According to scientists, the way the majority of us cook rice could actually be a risk to our health.
The 'normal way' to good the good stuff is usually by simply boiling in a pan until the water has steamed out. But according to the people that know, it is thought that traces of the poison arsenic – a chemical that contaminates rice as a result of industrial toxins and pesticides used in the growing process – can be found in the rice even after cooking.
Chronic exposure to arsenic has recognised links to a range of health problems including heart disease, diabetes and cancer. According to research from Channel 4's Dispatches and the Institute for Global Food Security, around 58% or rice-based products in the UK contain high levels of arsenic.
Thankfully, there's no reason to panic just yet, as a series of experiments showed that it is possible to reduce our levels of exposure to arsenic by simply changing the way we cook rice.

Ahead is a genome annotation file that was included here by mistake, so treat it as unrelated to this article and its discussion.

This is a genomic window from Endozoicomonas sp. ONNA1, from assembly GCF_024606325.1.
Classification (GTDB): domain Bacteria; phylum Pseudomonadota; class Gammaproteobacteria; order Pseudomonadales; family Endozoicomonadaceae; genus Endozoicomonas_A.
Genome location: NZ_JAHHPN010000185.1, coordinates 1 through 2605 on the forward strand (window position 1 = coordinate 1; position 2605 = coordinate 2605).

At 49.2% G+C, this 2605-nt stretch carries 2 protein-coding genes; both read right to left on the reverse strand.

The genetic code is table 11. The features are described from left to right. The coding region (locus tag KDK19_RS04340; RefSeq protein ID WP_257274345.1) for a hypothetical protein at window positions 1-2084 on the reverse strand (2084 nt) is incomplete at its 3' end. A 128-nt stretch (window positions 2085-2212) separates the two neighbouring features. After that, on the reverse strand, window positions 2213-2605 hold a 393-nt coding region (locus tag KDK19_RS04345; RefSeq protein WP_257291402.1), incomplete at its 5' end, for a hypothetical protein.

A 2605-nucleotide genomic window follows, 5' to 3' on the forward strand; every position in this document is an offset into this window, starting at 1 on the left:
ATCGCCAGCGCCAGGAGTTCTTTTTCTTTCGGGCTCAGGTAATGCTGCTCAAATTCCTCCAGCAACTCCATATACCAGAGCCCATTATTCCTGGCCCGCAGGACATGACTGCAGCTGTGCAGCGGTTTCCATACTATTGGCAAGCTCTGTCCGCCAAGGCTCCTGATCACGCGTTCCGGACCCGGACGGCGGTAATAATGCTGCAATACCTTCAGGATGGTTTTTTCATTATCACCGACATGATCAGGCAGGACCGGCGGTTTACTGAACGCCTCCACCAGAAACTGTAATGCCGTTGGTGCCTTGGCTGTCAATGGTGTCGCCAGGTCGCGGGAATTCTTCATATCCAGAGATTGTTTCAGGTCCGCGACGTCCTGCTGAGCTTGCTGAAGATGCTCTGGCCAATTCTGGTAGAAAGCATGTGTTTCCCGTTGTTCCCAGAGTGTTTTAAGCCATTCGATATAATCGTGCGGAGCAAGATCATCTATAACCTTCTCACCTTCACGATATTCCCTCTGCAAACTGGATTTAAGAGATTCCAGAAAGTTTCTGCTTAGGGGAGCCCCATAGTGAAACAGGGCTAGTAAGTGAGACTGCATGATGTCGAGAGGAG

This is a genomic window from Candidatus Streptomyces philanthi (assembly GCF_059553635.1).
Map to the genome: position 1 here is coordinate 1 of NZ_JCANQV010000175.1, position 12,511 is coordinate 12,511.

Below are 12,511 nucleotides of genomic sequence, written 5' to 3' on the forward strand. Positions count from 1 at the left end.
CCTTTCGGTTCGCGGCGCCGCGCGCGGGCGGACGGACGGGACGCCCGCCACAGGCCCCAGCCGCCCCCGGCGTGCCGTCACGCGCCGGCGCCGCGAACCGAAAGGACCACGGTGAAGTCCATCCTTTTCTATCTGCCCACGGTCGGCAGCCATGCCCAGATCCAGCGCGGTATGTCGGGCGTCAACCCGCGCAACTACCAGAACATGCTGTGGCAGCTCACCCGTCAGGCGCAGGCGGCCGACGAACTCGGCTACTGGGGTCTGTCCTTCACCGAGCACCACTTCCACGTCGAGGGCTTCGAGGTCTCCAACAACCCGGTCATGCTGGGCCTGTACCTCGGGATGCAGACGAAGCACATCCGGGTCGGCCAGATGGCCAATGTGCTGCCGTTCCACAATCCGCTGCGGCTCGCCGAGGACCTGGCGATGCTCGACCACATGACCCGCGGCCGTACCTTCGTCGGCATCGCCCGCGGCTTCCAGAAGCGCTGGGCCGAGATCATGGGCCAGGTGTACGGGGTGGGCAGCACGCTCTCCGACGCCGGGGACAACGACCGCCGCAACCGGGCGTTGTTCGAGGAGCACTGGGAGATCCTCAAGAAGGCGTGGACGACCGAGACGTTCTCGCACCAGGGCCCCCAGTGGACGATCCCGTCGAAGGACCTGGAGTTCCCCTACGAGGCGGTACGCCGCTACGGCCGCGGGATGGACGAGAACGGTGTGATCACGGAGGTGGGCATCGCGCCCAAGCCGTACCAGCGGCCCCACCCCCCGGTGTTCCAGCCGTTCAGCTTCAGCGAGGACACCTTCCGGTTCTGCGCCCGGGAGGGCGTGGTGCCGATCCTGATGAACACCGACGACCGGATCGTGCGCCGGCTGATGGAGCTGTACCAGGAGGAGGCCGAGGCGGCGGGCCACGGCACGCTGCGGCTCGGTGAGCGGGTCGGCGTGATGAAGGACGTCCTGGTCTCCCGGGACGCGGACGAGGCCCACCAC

Andy Meharg, professor of biological sciences at Queens University Belfast, tested three ways of cooking rice for the BBC programme 'Trust Me, I'm a Doctor', to see whether it altered the levels of arsenic.
In the first method, he used a ratio of two parts water to one part rice, allowing the water to 'steam out', as identified above. In the second, he used five parts water to one part rice, washing off excessive water before serving. This saw the levels of arsenic almost halved.
Finally, the rice was soaked in water overnight before being cooked the next day, resulting in an 80% reduction of the toxin. For the safest results, the overnight rice should be rinsed until the water is clear, before being drained and boiled in a saucepan using a ratio of five parts water to one part rice.
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